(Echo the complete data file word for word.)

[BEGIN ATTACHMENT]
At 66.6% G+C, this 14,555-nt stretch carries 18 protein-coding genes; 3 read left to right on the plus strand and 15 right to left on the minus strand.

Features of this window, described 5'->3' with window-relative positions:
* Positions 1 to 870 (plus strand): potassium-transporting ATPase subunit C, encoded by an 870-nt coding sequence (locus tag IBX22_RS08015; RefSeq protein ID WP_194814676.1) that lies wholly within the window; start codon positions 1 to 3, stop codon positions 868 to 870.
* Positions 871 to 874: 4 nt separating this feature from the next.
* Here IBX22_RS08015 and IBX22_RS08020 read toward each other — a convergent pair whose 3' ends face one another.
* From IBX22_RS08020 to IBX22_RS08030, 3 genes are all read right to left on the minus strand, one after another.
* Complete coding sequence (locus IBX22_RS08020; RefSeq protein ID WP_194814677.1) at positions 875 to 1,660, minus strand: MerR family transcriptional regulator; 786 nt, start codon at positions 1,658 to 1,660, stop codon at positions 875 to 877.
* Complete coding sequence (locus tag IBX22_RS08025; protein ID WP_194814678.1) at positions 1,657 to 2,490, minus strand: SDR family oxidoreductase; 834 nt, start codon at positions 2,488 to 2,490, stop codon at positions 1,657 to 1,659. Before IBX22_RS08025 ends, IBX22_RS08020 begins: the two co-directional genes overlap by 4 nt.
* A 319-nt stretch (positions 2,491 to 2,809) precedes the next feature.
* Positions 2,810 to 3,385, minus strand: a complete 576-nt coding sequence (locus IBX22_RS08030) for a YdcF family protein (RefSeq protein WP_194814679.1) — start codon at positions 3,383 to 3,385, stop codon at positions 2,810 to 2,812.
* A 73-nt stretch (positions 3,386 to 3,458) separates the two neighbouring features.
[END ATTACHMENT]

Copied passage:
At 66.6% G+C, this 14,555-nt stretch carries 18 protein-coding genes; 3 read left to right on the plus strand and 15 right to left on the minus strand.

Features of this window, described 5'->3' with window-relative positions:
* Positions 1 to 870 (plus strand): potassium-transporting ATPase subunit C, encoded by an 870-nt coding sequence (locus tag IBX22_RS08015; RefSeq protein ID WP_194814676.1) that lies wholly within the window; start codon positions 1 to 3, stop codon positions 868 to 870.
* Positions 871 to 874: 4 nt separating this feature from the next.
* Here IBX22_RS08015 and IBX22_RS08020 read toward each other — a convergent pair whose 3' ends face one another.
* From IBX22_RS08020 to IBX22_RS08030, 3 genes are all read right to left on the minus strand, one after another.
* Complete coding sequence (locus IBX22_RS08020; RefSeq protein ID WP_194814677.1) at positions 875 to 1,660, minus strand: MerR family transcriptional regulator; 786 nt, start codon at positions 1,658 to 1,660, stop codon at positions 875 to 877.
* Complete coding sequence (locus tag IBX22_RS08025; protein ID WP_194814678.1) at positions 1,657 to 2,490, minus strand: SDR family oxidoreductase; 834 nt, start codon at positions 2,488 to 2,490, stop codon at positions 1,657 to 1,659. Before IBX22_RS08025 ends, IBX22_RS08020 begins: the two co-directional genes overlap by 4 nt.
* A 319-nt stretch (positions 2,491 to 2,809) precedes the next feature.
* Positions 2,810 to 3,385, minus strand: a complete 576-nt coding sequence (locus IBX22_RS08030) for a YdcF family protein (RefSeq protein WP_194814679.1) — start codon at positions 3,383 to 3,385, stop codon at positions 2,810 to 2,812.
* A 73-nt stretch (positions 3,386 to 3,458) separates the two neighbouring features.